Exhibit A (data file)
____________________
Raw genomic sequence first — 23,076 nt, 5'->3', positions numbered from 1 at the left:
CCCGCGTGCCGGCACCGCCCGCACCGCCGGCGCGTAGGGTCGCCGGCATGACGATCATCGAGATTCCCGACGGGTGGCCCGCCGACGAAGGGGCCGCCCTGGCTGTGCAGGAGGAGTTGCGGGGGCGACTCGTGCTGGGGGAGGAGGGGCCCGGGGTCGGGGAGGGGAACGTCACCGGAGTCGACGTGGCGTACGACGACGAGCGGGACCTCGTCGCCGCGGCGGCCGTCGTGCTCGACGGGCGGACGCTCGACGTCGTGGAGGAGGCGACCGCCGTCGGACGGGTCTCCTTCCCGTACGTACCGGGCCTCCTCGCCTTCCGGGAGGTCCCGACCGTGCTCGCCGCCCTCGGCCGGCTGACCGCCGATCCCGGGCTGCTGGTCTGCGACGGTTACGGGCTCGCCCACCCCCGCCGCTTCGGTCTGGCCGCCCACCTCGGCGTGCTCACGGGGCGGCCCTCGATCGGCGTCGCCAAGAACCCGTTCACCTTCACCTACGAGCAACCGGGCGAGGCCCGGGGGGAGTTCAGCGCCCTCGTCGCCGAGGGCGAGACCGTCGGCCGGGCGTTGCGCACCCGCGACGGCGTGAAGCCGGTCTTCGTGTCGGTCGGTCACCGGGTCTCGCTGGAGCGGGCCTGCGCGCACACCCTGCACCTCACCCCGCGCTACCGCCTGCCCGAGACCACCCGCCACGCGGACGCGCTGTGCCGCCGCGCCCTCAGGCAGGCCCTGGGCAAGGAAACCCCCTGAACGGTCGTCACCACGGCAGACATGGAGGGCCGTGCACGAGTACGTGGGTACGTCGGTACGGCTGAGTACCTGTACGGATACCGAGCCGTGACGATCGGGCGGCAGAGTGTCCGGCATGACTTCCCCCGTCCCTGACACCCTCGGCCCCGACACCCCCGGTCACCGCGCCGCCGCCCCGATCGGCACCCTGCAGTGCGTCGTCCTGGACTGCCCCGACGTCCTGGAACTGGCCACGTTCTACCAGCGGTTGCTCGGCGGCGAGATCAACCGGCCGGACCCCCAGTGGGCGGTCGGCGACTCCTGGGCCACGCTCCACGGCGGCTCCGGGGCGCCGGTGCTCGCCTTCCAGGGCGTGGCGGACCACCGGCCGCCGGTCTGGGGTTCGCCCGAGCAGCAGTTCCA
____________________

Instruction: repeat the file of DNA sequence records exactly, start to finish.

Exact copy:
Raw genomic sequence first — 23,076 nt, 5'->3', positions numbered from 1 at the left:
CCCGCGTGCCGGCACCGCCCGCACCGCCGGCGCGTAGGGTCGCCGGCATGACGATCATCGAGATTCCCGACGGGTGGCCCGCCGACGAAGGGGCCGCCCTGGCTGTGCAGGAGGAGTTGCGGGGGCGACTCGTGCTGGGGGAGGAGGGGCCCGGGGTCGGGGAGGGGAACGTCACCGGAGTCGACGTGGCGTACGACGACGAGCGGGACCTCGTCGCCGCGGCGGCCGTCGTGCTCGACGGGCGGACGCTCGACGTCGTGGAGGAGGCGACCGCCGTCGGACGGGTCTCCTTCCCGTACGTACCGGGCCTCCTCGCCTTCCGGGAGGTCCCGACCGTGCTCGCCGCCCTCGGCCGGCTGACCGCCGATCCCGGGCTGCTGGTCTGCGACGGTTACGGGCTCGCCCACCCCCGCCGCTTCGGTCTGGCCGCCCACCTCGGCGTGCTCACGGGGCGGCCCTCGATCGGCGTCGCCAAGAACCCGTTCACCTTCACCTACGAGCAACCGGGCGAGGCCCGGGGGGAGTTCAGCGCCCTCGTCGCCGAGGGCGAGACCGTCGGCCGGGCGTTGCGCACCCGCGACGGCGTGAAGCCGGTCTTCGTGTCGGTCGGTCACCGGGTCTCGCTGGAGCGGGCCTGCGCGCACACCCTGCACCTCACCCCGCGCTACCGCCTGCCCGAGACCACCCGCCACGCGGACGCGCTGTGCCGCCGCGCCCTCAGGCAGGCCCTGGGCAAGGAAACCCCCTGAACGGTCGTCACCACGGCAGACATGGAGGGCCGTGCACGAGTACGTGGGTACGTCGGTACGGCTGAGTACCTGTACGGATACCGAGCCGTGACGATCGGGCGGCAGAGTGTCCGGCATGACTTCCCCCGTCCCTGACACCCTCGGCCCCGACACCCCCGGTCACCGCGCCGCCGCCCCGATCGGCACCCTGCAGTGCGTCGTCCTGGACTGCCCCGACGTCCTGGAACTGGCCACGTTCTACCAGCGGTTGCTCGGCGGCGAGATCAACCGGCCGGACCCCCAGTGGGCGGTCGGCGACTCCTGGGCCACGCTCCACGGCGGCTCCGGGGCGCCGGTGCTCGCCTTCCAGGGCGTGGCGGACCACCGGCCGCCGGTCTGGGGTTCGCCCGAGCAGCAGTTCCA